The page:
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  HOME | Oil & Energy (Click here for more)

Kobe Steel’s Stock Plunges after It Admits to Falsifying Data

TOKYO – Kobe Steel plummeted 21.9 percent on Tuesday at the Tokyo Stock Exchange after a frantic session of sell orders, after it admitted to systematically falsifying data regarding some of its products which affects some 200 companies.

Kobe Steel’s shares stood at 1,068 yen ($9.49) at the end of the session, a steep drop from its Friday value as the market reopened after a national holiday in Japan on Monday.

The fall took place two days after Kobe Steel – one of Japan’s three biggest steel manufacturers – had admitted to having manipulated the inspection certificates of some of its products.

“Data in inspection certificates had been improperly rewritten etc. and the products were shipped as having met the specifications concerned,” the steel giant said in a statement released on Sunday.

The manipulation affected in 2016 about 19,300 tons of aluminum products of the flat rolled and extrusions types, some 19,400 units of aluminum castings and forgings and some 2,200 tons of copper strips and tubes, although the practice has been going on for at least 10 years, the company said.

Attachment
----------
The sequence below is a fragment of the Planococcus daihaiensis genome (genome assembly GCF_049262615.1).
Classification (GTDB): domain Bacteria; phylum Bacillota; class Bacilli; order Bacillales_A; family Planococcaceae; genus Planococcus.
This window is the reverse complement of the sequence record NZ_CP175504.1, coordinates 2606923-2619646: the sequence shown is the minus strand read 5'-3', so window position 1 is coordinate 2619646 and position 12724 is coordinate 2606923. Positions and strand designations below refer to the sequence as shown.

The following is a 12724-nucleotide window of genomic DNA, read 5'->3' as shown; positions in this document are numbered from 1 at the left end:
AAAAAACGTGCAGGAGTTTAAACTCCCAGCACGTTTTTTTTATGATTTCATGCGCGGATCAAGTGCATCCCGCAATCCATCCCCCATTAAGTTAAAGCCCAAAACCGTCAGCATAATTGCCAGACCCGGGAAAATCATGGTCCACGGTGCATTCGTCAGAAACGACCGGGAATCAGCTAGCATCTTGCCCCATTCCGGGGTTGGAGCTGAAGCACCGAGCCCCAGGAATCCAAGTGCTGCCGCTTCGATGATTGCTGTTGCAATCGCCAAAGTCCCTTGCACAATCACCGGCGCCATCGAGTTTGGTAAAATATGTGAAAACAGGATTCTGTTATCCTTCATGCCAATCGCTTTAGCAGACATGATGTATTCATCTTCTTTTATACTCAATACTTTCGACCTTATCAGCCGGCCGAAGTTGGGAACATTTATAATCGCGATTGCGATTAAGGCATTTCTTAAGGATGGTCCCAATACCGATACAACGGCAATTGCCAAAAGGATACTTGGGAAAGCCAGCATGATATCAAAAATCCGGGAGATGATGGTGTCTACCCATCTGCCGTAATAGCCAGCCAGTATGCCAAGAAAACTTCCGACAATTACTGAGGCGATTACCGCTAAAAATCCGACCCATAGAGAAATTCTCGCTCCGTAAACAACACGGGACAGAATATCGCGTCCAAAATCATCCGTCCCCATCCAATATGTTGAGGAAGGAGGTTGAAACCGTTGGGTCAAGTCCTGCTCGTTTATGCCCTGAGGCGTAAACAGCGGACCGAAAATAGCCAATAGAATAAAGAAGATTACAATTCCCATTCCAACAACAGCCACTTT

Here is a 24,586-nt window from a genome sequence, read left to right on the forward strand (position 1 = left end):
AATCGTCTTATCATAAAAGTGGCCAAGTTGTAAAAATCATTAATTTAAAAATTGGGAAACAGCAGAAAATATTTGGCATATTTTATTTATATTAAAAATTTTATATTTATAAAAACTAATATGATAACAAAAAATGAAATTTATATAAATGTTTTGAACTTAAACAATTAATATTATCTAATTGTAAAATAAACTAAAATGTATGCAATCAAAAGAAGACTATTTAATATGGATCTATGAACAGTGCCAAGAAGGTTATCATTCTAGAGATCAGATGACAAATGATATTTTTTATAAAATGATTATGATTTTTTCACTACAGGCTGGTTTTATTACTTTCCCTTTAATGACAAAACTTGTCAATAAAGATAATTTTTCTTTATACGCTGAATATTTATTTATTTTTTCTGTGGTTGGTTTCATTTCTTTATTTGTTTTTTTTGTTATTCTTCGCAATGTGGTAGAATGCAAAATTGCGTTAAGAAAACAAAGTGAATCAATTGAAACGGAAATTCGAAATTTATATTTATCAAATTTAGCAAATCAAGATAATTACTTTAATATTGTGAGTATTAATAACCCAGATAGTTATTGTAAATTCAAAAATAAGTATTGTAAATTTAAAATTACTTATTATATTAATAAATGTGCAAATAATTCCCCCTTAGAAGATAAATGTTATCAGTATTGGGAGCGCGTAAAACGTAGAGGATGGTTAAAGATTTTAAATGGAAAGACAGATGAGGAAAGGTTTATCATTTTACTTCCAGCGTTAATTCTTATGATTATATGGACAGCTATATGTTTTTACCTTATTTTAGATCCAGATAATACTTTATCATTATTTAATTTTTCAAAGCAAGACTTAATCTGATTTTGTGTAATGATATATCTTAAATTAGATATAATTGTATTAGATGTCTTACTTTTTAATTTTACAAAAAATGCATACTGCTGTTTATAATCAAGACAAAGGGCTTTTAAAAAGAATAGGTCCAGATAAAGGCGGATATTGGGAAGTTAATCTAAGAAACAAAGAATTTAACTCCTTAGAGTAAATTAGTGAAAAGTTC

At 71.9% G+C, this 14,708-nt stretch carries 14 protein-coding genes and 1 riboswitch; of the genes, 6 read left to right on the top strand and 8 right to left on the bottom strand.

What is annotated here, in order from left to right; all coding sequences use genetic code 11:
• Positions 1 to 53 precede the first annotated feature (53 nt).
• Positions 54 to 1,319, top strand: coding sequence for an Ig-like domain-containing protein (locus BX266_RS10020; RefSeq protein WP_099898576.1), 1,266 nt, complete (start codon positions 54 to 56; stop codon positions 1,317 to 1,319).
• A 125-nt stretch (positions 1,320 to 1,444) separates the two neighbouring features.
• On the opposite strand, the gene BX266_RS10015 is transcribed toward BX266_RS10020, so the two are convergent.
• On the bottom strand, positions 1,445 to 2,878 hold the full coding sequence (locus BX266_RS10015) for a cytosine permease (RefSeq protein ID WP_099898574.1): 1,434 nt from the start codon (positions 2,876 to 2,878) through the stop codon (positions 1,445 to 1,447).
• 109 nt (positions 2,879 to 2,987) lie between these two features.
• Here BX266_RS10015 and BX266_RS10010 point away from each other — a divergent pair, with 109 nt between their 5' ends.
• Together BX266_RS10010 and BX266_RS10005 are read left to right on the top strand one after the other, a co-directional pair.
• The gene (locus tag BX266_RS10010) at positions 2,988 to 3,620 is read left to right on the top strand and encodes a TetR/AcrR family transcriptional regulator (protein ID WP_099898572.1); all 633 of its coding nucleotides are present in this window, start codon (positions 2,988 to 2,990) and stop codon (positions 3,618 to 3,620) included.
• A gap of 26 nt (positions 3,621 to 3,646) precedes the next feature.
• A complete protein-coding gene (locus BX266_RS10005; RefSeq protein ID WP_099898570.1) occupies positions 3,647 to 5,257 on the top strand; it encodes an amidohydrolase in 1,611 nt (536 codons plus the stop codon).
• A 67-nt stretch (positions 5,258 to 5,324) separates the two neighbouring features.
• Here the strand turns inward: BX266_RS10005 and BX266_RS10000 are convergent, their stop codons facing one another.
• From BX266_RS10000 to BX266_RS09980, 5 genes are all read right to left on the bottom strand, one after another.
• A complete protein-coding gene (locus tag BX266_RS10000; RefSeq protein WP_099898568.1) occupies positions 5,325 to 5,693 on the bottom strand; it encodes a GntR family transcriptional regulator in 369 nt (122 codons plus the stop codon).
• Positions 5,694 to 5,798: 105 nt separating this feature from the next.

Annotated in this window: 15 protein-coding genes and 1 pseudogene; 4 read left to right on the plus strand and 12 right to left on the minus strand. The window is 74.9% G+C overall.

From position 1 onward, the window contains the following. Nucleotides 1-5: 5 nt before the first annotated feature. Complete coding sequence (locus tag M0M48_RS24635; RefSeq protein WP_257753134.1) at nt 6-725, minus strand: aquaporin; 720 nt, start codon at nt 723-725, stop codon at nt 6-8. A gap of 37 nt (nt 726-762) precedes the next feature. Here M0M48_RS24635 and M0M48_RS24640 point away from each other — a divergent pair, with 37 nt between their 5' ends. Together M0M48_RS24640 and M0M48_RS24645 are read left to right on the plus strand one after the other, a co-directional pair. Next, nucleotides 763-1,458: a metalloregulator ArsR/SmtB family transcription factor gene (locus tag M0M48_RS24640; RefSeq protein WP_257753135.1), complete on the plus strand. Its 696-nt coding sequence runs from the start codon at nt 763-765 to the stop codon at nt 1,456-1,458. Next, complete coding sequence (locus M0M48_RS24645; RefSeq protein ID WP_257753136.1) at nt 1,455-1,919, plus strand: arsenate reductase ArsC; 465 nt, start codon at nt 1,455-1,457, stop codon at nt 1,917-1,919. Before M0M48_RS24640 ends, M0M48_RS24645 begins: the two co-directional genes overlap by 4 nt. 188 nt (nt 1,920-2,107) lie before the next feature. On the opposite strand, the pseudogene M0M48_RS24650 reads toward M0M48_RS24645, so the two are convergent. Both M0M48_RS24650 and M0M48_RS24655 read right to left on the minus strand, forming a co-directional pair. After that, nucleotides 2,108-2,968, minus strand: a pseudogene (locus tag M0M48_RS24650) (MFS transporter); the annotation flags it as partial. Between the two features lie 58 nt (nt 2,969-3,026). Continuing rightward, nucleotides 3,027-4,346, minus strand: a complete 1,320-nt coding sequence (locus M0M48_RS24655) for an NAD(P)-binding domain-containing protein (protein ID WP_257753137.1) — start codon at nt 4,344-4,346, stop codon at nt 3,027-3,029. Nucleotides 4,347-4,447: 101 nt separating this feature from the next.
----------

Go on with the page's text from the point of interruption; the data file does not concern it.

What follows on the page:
The scandal affects some 200 companies, including heavy machinery manufacturer Mitsubishi Heavy Industries, which used these materials in the rocket H-IIA, launched Tuesday to put a positioning satellite into orbit.

Mitsubishi Heavy Industries said that it had not detected technical problems related to the said materials and would examine the rest of its devices, according to Japanese newspaper Nikkei.

Other companies which have acknowledged the use of these materials in their products include vehicle manufacturers Nissan, Honda, Mazda and Toyota, as well as Subaru, which used them in the production of its planes.

Central Japan Railway also used these materials in some wagons of high-speed trains and is studying the possibility of replacing the fraudulent components during regular inspections, said Japanese state news agency NHK.

Aluminum is used in vehicles, aircraft and high-speed trains to reduce weight and increase fuel efficiency.

 

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